As a young painter in the 1890s, Vuillard became a member of the Parisian group of avant-garde artists known as the Nabis (“prophets” in Hebrew and Arabic). Taking their inspiration from the Post-Impressionist Paul Gauguin (who was twenty years Vuillard's senior) as well as Toulouse-Lautrec (who was just four years older), the Nabis used simplified form and planes of pure color to create decorative, subtly emotive pictures, with a somewhat spiritual bent. During his Nabi period, which lasted through most of the last decade of the century, Vuillard produced some of his best-known works: paintings of friends and family (mostly his mother and sister) in closed interior spaces filled with patterned wallpapers, carpets, drapery, and clothing. His mother’s apartment, which she used as a workshop (she was a seamstress), figured prominently.
Edouard Vuillard, The Drawer, 1892, oil on canvas, 18 7/8 x 14 1/4 in.; Courtesy of The Jewish Museum.
The Drawer (1892) shows Vuillard’s interest in creating psychologically resonant images within the confines of the domestic interior. His mother’s workspace is presented through an arrangement of contrasting lights and shadows, patterned wallpaper, and draped fabrics, against solid passages of dark wood paneling. A dresser (loosely sketched in) has one drawer open, with a dress and sash spilling out, like a spectral, ectoplasmic figure. The sepia-toned passages of the painting refer perhaps to the photographic tableaus that Vuillard arranged and used as preparatory sketches and studies for his paintings. The spotted red/black/white/gray dot pattern of the wallpaper foreshadows Edvard Munch’s similar use of such a color motif in his later work Between the Clock and the Bed (1940–43). In The Reader (1897–99), a portrait of Romain Coolus, Vuillard flattens the planes of color, compressing the space of the picture, to focus all the attention on the young man’s absorption in his book.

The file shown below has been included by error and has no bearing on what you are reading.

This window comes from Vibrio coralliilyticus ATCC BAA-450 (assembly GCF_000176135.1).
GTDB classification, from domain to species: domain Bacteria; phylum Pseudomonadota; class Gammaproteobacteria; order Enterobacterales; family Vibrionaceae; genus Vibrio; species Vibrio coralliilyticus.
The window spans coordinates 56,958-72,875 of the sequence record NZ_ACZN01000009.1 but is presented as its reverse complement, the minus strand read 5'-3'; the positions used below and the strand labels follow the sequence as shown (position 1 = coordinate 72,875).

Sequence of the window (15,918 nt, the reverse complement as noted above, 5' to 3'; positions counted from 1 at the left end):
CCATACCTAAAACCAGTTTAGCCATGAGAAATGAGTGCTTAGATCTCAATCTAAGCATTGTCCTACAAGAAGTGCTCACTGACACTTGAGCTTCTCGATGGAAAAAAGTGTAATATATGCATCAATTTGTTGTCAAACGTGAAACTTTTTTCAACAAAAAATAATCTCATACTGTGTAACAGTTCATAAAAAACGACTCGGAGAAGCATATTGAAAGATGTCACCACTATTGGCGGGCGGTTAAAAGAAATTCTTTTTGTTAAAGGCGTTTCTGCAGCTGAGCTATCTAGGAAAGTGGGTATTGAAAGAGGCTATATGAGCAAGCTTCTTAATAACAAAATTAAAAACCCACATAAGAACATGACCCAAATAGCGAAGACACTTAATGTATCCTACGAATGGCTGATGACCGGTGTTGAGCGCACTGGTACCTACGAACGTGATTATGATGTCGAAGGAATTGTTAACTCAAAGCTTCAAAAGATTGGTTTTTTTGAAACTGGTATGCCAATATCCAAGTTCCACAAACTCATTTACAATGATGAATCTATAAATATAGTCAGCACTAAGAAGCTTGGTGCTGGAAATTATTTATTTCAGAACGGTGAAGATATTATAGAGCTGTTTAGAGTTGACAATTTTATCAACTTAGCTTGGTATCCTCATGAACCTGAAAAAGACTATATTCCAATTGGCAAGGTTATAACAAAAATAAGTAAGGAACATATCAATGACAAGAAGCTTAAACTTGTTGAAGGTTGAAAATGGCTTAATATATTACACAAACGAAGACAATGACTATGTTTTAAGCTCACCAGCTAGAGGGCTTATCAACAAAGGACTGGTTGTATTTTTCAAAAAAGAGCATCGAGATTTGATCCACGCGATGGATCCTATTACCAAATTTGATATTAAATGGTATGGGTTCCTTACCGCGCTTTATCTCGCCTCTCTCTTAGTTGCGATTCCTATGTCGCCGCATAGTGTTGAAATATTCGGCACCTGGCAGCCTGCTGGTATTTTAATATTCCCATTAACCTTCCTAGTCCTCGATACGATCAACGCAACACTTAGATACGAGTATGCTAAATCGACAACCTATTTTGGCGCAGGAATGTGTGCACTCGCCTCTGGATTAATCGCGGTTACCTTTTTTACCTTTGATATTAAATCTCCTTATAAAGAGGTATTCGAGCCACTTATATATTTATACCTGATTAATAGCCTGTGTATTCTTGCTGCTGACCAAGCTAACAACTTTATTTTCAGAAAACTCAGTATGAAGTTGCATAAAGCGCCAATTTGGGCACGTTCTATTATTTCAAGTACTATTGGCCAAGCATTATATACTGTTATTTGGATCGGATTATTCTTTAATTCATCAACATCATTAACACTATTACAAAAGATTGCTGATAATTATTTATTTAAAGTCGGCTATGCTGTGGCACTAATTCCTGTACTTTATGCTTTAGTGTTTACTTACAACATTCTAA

Edouard Vuillard, The Reader (Romain Coolus), 1897–99, oil on cardboard, 13 3/8 x 10 5/8 in.; Courtesy of The Jewish Museum.
In another portrait, Aurélien Lugné-Poë (1891), Vuillard reveals something of his interest in contemporary theater. The actor and theater impresario Lugné-Poë shared a tiny studio on the Rue Pigalle with Vuillard and fellow Nabi Pierre Bonnard. Experimental drama flourished in Paris at the end of the nineteenth century. Vuillard was not only an avid theater attendee, but, as evidenced in the lithographic broadsheets and playbills on display (for Henrik Ibsen’s Rosmersholm and An Enemy of the People, both from the 1893 season), he also had a keen interest in graphic arts. He would later contribute set designs, lighting effects, and programs for plays by Ibsen, Maeterlinck, and Strindberg to the Théâtre de l’Oeuvre.
“I don’t paint portraits,” Vuillard once remarked, “I paint people in their surroundings.” Vuillard’s early interest in developing a psychological narrative in his interiors, as well as his work in theatrical productions, would ultimately be synthesized in later works such as David David-Weill (1925), an urbane and witty picture of an art patron ensconced within his trove of gilt-framed paintings (including Chardin and Guiard), stands as a sort of masterpiece of this later, mature style. Vuillard’s art, as it reached maturity, has been compared to the writing of Marcel Proust. For both artists, the meaning of the work was an accumulation of layers of lush visual detail, closely observed—at once capturing moments of time, and through their art, transcending it.
(Image on top: Edouard Vuillard, David David-Weill, 1925, Oil on canvas, 35 7/8 x 32 1/4 in.; Courtesy of The Jewish Museum)